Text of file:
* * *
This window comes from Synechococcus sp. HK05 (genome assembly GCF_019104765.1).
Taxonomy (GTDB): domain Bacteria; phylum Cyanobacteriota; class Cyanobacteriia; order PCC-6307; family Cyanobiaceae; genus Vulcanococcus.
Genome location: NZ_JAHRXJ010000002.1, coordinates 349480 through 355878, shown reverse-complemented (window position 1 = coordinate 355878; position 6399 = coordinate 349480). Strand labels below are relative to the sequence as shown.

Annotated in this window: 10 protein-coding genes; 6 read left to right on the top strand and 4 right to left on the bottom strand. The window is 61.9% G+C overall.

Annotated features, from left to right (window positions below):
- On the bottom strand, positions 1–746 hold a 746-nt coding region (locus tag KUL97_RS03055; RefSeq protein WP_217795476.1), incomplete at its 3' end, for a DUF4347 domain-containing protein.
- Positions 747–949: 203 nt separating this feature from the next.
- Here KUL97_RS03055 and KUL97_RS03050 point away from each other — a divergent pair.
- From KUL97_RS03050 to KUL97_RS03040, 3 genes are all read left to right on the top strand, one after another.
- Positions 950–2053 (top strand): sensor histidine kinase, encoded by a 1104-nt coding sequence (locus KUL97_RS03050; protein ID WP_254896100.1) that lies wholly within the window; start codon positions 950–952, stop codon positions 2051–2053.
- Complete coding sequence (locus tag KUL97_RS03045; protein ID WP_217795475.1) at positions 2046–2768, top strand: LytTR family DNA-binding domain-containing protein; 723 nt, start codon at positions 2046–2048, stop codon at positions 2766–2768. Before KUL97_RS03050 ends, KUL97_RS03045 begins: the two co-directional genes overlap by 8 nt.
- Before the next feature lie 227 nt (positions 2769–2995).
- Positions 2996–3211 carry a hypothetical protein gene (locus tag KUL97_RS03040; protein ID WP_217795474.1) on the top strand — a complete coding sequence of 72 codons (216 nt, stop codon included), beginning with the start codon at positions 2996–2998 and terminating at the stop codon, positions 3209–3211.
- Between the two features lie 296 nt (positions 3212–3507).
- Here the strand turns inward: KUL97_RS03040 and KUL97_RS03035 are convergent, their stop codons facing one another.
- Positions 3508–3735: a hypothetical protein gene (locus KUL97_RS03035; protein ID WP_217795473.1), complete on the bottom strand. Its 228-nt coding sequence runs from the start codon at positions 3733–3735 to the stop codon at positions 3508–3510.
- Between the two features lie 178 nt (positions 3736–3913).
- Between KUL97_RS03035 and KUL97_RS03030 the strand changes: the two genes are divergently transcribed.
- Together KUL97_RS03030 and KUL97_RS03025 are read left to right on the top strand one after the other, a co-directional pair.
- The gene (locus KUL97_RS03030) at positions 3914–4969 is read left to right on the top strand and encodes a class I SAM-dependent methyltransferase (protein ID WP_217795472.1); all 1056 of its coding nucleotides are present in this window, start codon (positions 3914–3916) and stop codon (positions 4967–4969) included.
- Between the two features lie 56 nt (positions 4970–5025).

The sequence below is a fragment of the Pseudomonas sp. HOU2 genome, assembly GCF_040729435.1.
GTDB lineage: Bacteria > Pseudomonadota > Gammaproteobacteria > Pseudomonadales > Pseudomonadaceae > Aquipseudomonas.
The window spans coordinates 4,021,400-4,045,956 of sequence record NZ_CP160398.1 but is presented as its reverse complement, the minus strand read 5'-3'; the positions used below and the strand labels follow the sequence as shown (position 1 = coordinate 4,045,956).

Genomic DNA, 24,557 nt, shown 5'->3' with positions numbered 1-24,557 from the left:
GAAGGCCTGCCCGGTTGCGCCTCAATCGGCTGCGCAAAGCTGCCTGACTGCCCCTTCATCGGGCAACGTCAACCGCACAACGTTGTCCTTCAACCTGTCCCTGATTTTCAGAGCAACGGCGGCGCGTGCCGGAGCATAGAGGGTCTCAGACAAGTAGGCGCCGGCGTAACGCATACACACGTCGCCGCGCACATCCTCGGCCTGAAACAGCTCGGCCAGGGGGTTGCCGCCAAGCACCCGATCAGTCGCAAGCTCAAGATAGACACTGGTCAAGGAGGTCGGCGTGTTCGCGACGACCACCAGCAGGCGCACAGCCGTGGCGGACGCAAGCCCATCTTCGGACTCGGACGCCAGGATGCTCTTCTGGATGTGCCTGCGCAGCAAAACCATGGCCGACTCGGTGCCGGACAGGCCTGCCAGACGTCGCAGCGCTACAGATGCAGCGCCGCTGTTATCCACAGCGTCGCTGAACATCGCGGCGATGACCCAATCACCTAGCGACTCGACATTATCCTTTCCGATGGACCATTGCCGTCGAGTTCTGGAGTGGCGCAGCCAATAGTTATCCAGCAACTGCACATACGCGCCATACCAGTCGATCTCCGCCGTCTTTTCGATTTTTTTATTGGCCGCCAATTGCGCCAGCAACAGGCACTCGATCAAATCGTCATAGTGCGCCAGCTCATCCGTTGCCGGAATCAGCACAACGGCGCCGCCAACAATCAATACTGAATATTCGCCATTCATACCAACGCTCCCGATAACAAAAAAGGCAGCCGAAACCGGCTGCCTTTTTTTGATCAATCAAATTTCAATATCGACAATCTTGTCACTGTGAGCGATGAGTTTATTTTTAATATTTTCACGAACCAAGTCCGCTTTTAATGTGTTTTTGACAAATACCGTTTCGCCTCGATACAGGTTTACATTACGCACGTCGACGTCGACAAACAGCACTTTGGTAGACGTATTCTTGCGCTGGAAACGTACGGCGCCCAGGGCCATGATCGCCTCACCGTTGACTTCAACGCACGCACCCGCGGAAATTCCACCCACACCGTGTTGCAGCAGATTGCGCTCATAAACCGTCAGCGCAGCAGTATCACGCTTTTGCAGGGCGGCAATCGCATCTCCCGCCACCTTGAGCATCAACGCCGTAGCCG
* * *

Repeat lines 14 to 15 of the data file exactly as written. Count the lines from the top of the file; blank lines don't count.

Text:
- Between the two features lie 296 nt (positions 3212–3507).
- Here the strand turns inward: KUL97_RS03040 and KUL97_RS03035 are convergent, their stop codons facing one another.